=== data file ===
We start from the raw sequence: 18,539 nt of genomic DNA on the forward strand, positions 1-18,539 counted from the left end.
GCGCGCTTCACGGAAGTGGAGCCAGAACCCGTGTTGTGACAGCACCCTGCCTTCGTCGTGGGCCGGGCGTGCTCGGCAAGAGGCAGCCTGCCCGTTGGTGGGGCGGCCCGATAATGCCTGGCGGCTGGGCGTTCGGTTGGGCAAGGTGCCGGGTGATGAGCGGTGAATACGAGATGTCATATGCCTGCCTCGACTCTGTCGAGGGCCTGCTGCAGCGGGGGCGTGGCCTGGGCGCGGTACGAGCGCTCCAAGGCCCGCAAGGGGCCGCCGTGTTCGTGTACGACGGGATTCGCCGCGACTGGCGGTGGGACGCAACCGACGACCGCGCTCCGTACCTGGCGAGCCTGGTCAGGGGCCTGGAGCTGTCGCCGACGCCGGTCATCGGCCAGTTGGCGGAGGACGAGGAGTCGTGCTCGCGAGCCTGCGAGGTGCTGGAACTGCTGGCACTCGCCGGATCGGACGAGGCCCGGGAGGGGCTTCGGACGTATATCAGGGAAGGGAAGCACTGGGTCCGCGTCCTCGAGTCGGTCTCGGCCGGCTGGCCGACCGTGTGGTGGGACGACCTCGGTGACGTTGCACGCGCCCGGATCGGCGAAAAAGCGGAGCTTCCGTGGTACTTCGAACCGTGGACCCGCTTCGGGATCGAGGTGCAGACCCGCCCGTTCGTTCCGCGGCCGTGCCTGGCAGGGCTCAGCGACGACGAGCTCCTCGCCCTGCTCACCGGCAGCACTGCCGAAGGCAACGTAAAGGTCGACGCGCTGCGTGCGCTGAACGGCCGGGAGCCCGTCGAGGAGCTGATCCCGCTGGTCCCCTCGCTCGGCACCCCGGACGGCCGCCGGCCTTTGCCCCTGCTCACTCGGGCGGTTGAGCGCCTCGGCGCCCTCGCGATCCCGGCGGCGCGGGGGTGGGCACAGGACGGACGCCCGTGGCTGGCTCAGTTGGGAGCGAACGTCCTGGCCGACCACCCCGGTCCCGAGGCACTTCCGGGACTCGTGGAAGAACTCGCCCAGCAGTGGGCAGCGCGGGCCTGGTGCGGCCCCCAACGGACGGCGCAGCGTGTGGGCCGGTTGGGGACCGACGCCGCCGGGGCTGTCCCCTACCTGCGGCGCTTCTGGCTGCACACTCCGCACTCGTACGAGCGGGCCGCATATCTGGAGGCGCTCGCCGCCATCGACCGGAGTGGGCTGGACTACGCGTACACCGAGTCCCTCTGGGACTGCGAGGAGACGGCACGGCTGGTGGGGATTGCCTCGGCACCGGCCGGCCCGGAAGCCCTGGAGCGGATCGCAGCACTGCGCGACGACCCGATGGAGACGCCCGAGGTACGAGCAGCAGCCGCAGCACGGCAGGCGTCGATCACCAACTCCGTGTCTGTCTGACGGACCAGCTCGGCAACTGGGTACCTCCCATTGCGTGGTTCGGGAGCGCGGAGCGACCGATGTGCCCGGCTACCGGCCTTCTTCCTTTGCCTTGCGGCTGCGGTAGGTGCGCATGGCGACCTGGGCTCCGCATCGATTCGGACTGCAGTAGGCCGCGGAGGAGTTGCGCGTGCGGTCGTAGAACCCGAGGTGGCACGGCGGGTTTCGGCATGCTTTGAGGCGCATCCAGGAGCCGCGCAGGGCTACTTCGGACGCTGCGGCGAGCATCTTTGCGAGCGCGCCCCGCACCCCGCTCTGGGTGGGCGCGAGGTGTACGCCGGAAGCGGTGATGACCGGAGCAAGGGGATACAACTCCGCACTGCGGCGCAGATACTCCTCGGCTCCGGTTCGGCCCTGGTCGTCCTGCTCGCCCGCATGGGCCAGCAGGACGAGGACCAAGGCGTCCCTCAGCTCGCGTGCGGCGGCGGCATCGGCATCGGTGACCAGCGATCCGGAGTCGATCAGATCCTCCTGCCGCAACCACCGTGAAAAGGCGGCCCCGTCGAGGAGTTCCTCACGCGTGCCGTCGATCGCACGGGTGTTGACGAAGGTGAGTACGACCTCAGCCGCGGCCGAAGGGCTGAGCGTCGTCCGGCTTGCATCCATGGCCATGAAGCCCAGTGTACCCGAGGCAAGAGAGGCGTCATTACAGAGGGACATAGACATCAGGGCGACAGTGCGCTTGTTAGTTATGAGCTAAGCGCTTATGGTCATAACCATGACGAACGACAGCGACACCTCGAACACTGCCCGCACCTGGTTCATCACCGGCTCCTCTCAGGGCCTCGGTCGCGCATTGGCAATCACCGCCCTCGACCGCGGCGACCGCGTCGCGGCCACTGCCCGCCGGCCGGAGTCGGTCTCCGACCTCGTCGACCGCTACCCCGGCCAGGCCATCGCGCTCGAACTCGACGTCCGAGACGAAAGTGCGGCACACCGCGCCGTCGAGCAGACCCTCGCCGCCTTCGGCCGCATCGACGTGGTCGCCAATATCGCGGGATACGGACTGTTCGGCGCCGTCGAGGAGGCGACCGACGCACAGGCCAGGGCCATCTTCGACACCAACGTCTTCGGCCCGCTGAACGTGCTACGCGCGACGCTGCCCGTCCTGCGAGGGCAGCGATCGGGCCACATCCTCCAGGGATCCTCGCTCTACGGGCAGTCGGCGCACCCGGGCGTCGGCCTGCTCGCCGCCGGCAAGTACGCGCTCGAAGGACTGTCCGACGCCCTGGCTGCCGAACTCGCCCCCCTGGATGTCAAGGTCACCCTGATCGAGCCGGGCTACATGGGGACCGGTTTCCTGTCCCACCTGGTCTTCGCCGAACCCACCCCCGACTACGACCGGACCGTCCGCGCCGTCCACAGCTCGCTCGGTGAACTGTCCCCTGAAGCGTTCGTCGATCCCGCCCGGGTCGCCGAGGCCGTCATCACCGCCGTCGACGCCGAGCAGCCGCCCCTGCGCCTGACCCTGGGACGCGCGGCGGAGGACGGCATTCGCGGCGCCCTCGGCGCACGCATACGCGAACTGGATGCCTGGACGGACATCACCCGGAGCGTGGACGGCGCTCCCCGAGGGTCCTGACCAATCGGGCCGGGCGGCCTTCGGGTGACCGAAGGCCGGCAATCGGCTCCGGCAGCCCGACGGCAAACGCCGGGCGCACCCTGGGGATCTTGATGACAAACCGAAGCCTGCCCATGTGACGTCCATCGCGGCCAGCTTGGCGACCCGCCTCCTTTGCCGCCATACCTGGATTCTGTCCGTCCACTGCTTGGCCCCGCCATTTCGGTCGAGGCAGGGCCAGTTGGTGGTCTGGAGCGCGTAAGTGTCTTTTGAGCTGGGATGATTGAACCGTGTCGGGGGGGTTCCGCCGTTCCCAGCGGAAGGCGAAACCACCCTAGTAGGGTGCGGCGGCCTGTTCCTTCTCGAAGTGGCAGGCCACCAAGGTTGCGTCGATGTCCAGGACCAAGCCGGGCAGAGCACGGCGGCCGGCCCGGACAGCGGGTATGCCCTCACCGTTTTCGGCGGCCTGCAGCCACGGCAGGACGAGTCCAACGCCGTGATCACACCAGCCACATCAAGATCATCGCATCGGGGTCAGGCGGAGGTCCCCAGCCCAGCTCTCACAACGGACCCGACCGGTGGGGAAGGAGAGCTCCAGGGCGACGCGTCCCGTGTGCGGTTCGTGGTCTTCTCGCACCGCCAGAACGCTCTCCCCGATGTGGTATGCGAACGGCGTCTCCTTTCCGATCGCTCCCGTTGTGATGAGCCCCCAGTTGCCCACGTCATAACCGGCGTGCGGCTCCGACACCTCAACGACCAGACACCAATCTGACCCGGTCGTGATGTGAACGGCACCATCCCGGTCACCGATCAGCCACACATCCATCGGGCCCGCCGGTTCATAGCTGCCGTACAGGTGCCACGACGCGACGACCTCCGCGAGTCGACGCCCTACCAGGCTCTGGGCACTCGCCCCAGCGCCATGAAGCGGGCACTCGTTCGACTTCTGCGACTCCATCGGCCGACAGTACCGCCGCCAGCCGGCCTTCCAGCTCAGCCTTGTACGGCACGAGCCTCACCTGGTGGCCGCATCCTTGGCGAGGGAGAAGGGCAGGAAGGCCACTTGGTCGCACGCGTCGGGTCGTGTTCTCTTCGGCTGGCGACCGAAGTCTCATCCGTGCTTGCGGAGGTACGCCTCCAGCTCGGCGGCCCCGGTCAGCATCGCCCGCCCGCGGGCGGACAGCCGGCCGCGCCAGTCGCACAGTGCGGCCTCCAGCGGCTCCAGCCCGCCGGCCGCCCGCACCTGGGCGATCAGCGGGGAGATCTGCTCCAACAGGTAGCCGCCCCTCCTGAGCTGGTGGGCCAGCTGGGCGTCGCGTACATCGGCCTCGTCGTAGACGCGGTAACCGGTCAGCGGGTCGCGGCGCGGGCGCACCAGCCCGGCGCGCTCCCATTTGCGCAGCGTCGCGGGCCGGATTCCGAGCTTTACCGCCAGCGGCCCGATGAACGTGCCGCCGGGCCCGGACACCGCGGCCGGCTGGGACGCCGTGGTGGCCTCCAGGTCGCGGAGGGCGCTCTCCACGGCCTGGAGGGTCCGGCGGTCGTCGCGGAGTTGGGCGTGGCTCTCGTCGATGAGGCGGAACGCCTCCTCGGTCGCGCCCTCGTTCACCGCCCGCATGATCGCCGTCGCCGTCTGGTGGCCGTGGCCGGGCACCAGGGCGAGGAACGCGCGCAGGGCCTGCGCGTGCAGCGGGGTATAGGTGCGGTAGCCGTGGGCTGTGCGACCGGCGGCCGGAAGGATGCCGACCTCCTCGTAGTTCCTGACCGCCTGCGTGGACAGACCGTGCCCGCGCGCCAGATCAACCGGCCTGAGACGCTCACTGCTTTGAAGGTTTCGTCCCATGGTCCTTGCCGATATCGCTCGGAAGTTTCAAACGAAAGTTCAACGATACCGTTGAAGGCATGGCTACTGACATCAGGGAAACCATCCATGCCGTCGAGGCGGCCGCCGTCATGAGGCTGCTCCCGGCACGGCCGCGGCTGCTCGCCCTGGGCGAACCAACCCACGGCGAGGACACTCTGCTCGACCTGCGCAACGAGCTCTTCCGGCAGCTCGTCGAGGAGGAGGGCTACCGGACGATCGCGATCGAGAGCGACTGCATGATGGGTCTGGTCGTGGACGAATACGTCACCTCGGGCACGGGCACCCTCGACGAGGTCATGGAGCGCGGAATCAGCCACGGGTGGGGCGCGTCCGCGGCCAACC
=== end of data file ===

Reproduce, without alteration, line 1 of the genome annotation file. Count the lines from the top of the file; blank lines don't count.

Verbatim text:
We start from the raw sequence: 18,539 nt of genomic DNA on the forward strand, positions 1-18,539 counted from the left end.